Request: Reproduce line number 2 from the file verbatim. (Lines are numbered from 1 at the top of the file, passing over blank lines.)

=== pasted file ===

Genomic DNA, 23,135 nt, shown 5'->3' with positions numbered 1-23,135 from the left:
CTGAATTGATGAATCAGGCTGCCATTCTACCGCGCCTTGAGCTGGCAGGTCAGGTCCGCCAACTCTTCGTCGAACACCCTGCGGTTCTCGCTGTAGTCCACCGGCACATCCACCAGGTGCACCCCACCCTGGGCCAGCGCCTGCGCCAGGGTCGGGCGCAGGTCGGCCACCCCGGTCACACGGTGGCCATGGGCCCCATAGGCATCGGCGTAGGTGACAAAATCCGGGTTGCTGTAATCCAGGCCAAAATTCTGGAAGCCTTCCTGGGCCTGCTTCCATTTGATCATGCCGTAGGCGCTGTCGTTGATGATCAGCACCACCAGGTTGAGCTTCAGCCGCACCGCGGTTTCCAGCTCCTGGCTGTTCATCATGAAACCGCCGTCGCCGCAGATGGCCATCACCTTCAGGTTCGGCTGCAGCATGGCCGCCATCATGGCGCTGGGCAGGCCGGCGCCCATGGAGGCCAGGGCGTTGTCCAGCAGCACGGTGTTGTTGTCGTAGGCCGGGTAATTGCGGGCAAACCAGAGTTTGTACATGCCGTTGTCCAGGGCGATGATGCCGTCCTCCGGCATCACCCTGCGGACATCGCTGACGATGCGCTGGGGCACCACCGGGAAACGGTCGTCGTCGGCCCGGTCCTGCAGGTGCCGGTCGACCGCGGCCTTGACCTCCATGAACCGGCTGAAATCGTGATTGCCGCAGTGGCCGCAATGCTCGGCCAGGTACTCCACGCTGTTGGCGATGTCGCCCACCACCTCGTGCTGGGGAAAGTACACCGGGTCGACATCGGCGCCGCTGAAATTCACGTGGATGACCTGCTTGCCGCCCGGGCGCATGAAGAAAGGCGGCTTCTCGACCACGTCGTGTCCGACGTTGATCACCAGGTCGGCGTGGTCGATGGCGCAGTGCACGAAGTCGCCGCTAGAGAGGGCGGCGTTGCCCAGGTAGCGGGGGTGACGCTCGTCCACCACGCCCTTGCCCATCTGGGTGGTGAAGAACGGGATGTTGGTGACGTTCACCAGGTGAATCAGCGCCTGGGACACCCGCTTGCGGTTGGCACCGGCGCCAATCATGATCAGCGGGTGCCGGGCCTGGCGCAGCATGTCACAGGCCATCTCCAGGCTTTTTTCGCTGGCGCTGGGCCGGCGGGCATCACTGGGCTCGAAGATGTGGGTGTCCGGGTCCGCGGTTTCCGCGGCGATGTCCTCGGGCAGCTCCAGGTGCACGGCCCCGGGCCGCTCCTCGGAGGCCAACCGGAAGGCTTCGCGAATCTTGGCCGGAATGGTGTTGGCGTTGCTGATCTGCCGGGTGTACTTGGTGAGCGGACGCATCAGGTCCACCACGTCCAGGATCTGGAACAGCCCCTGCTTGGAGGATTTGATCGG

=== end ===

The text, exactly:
CTGAATTGATGAATCAGGCTGCCATTCTACCGCGCCTTGAGCTGGCAGGTCAGGTCCGCCAACTCTTCGTCGAACACCCTGCGGTTCTCGCTGTAGTCCACCGGCACATCCACCAGGTGCACCCCACCCTGGGCCAGCGCCTGCGCCAGGGTCGGGCGCAGGTCGGCCACCCCGGTCACACGGTGGCCATGGGCCCCATAGGCATCGGCGTAGGTGACAAAATCCGGGTTGCTGTAATCCAGGCCAAAATTCTGGAAGCCTTCCTGGGCCTGCTTCCATTTGATCATGCCGTAGGCGCTGTCGTTGATGATCAGCACCACCAGGTTGAGCTTCAGCCGCACCGCGGTTTCCAGCTCCTGGCTGTTCATCATGAAACCGCCGTCGCCGCAGATGGCCATCACCTTCAGGTTCGGCTGCAGCATGGCCGCCATCATGGCGCTGGGCAGGCCGGCGCCCATGGAGGCCAGGGCGTTGTCCAGCAGCACGGTGTTGTTGTCGTAGGCCGGGTAATTGCGGGCAAACCAGAGTTTGTACATGCCGTTGTCCAGGGCGATGATGCCGTCCTCCGGCATCACCCTGCGGACATCGCTGACGATGCGCTGGGGCACCACCGGGAAACGGTCGTCGTCGGCCCGGTCCTGCAGGTGCCGGTCGACCGCGGCCTTGACCTCCATGAACCGGCTGAAATCGTGATTGCCGCAGTGGCCGCAATGCTCGGCCAGGTACTCCACGCTGTTGGCGATGTCGCCCACCACCTCGTGCTGGGGAAAGTACACCGGGTCGACATCGGCGCCGCTGAAATTCACGTGGATGACCTGCTTGCCGCCCGGGCGCATGAAGAAAGGCGGCTTCTCGACCACGTCGTGTCCGACGTTGATCACCAGGTCGGCGTGGTCGATGGCGCAGTGCACGAAGTCGCCGCTAGAGAGGGCGGCGTTGCCCAGGTAGCGGGGGTGACGCTCGTCCACCACGCCCTTGCCCATCTGGGTGGTGAAGAACGGGATGTTGGTGACGTTCACCAGGTGAATCAGCGCCTGGGACACCCGCTTGCGGTTGGCACCGGCGCCAATCATGATCAGCGGGTGCCGGGCCTGGCGCAGCATGTCACAGGCCATCTCCAGGCTTTTTTCGCTGGCGCTGGGCCGGCGGGCATCACTGGGCTCGAAGATGTGGGTGTCCGGGTCCGCGGTTTCCGCGGCGATGTCCTCGGGCAGCTCCAGGTGCACGGCCCCGGGCCGCTCCTCGGAGGCCAACCGGAAGGCTTCGCGAATCTTGGCCGGAATGGTGTTGGCGTTGCTGATCTGCCGGGTGTACTTGGTGAGCGGACGCATCAGGTCCACCACGTCCAGGATCTGGAACAGCCCCTGCTTGGAGGATTTGATCGG